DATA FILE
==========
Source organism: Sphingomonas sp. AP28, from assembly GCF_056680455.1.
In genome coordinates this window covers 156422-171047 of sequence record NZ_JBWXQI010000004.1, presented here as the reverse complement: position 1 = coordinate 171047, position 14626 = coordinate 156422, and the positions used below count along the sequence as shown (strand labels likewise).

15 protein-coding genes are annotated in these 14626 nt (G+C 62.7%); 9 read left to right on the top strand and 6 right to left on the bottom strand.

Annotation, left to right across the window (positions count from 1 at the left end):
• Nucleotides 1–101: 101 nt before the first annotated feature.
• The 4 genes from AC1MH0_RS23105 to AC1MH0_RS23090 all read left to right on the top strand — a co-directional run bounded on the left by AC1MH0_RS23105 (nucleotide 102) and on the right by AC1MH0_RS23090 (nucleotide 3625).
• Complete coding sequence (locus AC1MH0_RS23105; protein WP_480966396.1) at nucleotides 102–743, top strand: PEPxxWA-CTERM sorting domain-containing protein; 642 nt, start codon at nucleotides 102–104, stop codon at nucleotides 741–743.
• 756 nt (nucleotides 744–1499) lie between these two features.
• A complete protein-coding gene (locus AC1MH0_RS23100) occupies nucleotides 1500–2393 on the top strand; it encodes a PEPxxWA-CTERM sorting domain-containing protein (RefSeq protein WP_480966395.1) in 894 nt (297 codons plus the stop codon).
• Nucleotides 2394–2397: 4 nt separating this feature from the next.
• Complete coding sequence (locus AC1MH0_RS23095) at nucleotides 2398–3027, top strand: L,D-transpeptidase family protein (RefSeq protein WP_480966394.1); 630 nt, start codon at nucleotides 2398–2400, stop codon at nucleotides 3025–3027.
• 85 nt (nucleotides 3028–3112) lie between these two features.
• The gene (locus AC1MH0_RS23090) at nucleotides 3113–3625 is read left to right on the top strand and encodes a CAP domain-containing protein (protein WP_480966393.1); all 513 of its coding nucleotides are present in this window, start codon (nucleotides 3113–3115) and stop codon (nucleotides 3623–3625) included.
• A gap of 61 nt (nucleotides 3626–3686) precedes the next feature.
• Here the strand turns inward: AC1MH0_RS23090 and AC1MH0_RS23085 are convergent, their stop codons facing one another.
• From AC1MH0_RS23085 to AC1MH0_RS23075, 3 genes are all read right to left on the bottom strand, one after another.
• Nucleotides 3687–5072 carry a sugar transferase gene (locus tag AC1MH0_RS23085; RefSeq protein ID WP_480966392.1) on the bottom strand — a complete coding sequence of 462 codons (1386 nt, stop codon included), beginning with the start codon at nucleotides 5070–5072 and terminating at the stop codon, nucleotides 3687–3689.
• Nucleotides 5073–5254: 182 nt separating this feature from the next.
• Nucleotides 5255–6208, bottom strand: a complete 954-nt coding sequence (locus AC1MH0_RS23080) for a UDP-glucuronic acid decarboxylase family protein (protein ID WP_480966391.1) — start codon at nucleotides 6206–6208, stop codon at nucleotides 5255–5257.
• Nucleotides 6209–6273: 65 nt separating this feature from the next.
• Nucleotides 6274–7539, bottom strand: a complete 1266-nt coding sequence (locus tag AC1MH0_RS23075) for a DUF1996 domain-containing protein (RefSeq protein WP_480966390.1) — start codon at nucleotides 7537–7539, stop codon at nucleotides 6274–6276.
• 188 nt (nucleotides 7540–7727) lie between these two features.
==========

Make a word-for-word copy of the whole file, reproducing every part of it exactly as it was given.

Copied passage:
Source organism: Sphingomonas sp. AP28, from assembly GCF_056680455.1.
In genome coordinates this window covers 156422-171047 of sequence record NZ_JBWXQI010000004.1, presented here as the reverse complement: position 1 = coordinate 171047, position 14626 = coordinate 156422, and the positions used below count along the sequence as shown (strand labels likewise).

15 protein-coding genes are annotated in these 14626 nt (G+C 62.7%); 9 read left to right on the top strand and 6 right to left on the bottom strand.

Annotation, left to right across the window (positions count from 1 at the left end):
• Nucleotides 1–101: 101 nt before the first annotated feature.
• The 4 genes from AC1MH0_RS23105 to AC1MH0_RS23090 all read left to right on the top strand — a co-directional run bounded on the left by AC1MH0_RS23105 (nucleotide 102) and on the right by AC1MH0_RS23090 (nucleotide 3625).
• Complete coding sequence (locus AC1MH0_RS23105; protein WP_480966396.1) at nucleotides 102–743, top strand: PEPxxWA-CTERM sorting domain-containing protein; 642 nt, start codon at nucleotides 102–104, stop codon at nucleotides 741–743.
• 756 nt (nucleotides 744–1499) lie between these two features.
• A complete protein-coding gene (locus AC1MH0_RS23100) occupies nucleotides 1500–2393 on the top strand; it encodes a PEPxxWA-CTERM sorting domain-containing protein (RefSeq protein WP_480966395.1) in 894 nt (297 codons plus the stop codon).
• Nucleotides 2394–2397: 4 nt separating this feature from the next.
• Complete coding sequence (locus AC1MH0_RS23095) at nucleotides 2398–3027, top strand: L,D-transpeptidase family protein (RefSeq protein WP_480966394.1); 630 nt, start codon at nucleotides 2398–2400, stop codon at nucleotides 3025–3027.
• 85 nt (nucleotides 3028–3112) lie between these two features.
• The gene (locus AC1MH0_RS23090) at nucleotides 3113–3625 is read left to right on the top strand and encodes a CAP domain-containing protein (protein WP_480966393.1); all 513 of its coding nucleotides are present in this window, start codon (nucleotides 3113–3115) and stop codon (nucleotides 3623–3625) included.
• A gap of 61 nt (nucleotides 3626–3686) precedes the next feature.
• Here the strand turns inward: AC1MH0_RS23090 and AC1MH0_RS23085 are convergent, their stop codons facing one another.
• From AC1MH0_RS23085 to AC1MH0_RS23075, 3 genes are all read right to left on the bottom strand, one after another.
• Nucleotides 3687–5072 carry a sugar transferase gene (locus tag AC1MH0_RS23085; RefSeq protein ID WP_480966392.1) on the bottom strand — a complete coding sequence of 462 codons (1386 nt, stop codon included), beginning with the start codon at nucleotides 5070–5072 and terminating at the stop codon, nucleotides 3687–3689.
• Nucleotides 5073–5254: 182 nt separating this feature from the next.
• Nucleotides 5255–6208, bottom strand: a complete 954-nt coding sequence (locus AC1MH0_RS23080) for a UDP-glucuronic acid decarboxylase family protein (protein ID WP_480966391.1) — start codon at nucleotides 6206–6208, stop codon at nucleotides 5255–5257.
• Nucleotides 6209–6273: 65 nt separating this feature from the next.
• Nucleotides 6274–7539, bottom strand: a complete 1266-nt coding sequence (locus tag AC1MH0_RS23075) for a DUF1996 domain-containing protein (RefSeq protein WP_480966390.1) — start codon at nucleotides 7537–7539, stop codon at nucleotides 6274–6276.
• 188 nt (nucleotides 7540–7727) lie between these two features.